A look at Mineola-Wisener Field Airport’s current state is best done by first working to understand its past. Most important to note about the airport’s history is its longevity. Clocking in at 106 years old in 2023, 3F9 holds the distinction of being one of the oldest privately-owned, public-use airports in the country. It is believed to be the oldest airport of its type in Texas, noted its manager, Lupita Wisener.
“There is so much history that took place here at the airport. It was first established as an emergency landing field for Love Field in Dallas. After World War I ended in 1919, several other emergency landing fields had been established and closed, but this one remained in operation. So, there were military planes that came through here, as well as barnstormers. That is one of the unique features of this airport. Wiley Post visited here quite often because his family was just west of here, and a lot of dignitaries have come through here over the years.”
Almost the entirety of the airport’s lineage has occurred with the Wisener family at the helm, Wisner explained. She’s been in charge of the airport since 2012, at which point her husband inherited the airport from his father—who had long managed it. She provided a brief overview of what the airport is like today.
“We must have about 18 hangar rows here and house about a hundred aircraft, although a lot of them are hangar queens, unfortunately. Of those, we have experimentals, ultralights, single engines, and we also have multi engines. We also have an Experimental Aircraft Association chapter, Chapter 1475, which we share with Wood County Airport (KJDD) that’s five miles north of here. There’s always something going on at Mineola-Wisener,” she said.
Not only are there stories shared amongst pilots who have fond memories at the airfield, there are physical mementos onfield as well. These help to serve as reminders of the airport’s past.
“This airport is unique foremost because of its rich heritage and history. It’s a throwback to the old days,” Wisener continued. “We still have a circa-1920s beacon tower and beacon that operates at night. It is one of the original beacons that was put out by the Department of Commerce. This is probably my favorite artifact at the airport—I’m fascinated with it. We also have a museum based here. It’s called the Royal Flying Circus Aviation Museum. That museum has an original Curtiss Jenny, exhibited as it was, and it has not been restored. The cloth has worn away, so you can see all of the woodwork of the plane, and she’s in great shape at 105 years old!”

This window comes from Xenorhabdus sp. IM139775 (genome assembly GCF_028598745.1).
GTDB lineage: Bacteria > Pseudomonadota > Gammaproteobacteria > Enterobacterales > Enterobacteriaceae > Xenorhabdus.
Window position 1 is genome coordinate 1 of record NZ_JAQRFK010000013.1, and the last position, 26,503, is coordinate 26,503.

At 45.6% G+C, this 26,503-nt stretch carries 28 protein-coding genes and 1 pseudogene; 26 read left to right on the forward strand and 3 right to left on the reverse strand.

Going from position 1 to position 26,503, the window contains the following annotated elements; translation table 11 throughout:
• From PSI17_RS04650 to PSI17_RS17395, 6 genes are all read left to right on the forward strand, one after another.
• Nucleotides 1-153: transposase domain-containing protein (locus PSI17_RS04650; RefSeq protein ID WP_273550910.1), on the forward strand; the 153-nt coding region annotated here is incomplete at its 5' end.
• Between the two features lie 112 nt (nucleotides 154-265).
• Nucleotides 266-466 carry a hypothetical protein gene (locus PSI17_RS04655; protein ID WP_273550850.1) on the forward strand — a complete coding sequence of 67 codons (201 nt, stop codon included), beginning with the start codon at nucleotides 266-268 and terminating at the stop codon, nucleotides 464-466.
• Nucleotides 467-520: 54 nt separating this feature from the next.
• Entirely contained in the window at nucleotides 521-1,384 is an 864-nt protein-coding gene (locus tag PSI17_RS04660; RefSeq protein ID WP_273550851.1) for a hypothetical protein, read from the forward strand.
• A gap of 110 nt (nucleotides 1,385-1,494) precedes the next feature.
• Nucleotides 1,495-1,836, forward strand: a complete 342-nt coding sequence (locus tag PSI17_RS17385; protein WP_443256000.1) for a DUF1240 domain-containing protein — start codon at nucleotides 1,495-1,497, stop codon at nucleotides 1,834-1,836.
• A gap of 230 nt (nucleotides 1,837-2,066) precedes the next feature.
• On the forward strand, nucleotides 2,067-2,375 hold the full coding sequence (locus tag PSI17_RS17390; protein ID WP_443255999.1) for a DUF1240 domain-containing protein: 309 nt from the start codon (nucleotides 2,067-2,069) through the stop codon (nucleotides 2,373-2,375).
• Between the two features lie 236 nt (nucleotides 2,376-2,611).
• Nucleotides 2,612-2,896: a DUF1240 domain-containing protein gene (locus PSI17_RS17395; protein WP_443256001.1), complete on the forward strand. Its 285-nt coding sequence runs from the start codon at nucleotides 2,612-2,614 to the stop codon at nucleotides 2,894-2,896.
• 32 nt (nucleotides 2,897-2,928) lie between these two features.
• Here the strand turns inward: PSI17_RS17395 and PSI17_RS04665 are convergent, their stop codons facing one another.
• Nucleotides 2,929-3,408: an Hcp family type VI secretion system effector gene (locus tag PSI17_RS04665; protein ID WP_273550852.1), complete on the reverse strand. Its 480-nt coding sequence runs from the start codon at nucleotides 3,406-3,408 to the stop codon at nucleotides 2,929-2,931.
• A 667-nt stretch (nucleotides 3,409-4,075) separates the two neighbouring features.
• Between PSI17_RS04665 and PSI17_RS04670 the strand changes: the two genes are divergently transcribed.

Pilots can see this aircraft as well as a Stearman biplane and other odes to the golden age of aviation by appointment during weekday business hours.
Even with a lengthy track record of successful year-over-year operations, it’s no small task to keep an airport operational for generations. This is especially true when considering the strong headwinds that privately owned airports face in the 21st century.
“And, of course, the costs of managing the airport are horrific. The Covid-19 pandemic and its aftereffects, with the way the economy is, it has been very difficult to find consistent people to work,” Wisener said. “The costs overall have also all gone up and are astronomical, so it’s a really tough time for us. It’s something else. In Texas, there are some provisions that help with property taxes though, so we are going to look into that. But with the real estate boom around here, it’s boosting values quite a bit.”
Even with these headwinds, Wisener is extremely optimistic for the airport’s future. Its current popularity amongst pilots in Texas and beyond is just one indicator of the years to come.
“We are going to invest in redoing the runway with asphalt, which the cost of has been high,” she said. “That’s been one of our issues, and that’s something that we are working through how to do. We have that planned for the near future and are exploring methods to obtain financing so that we can complete that project. Of course, the grass runway is alright; we just need to keep mowing it! But the price of gas has doubled, even though the refinery is only 20 miles away in Tyler. That, too, has been an interesting aspect of managing the airport recently.”
Wisener referenced the family’s resiliency and doggedness as reasons why the property will long be an airport. “For the next 100 years of the airport’s future, we will see how expenses, property taxes, and other factors affect us. But we are going to keep going as long as we can, and I expect that someone in the Wisener family will continue running the airport,” she said. “My husband’s only son plans to continue operating the airport, so it will keep going.”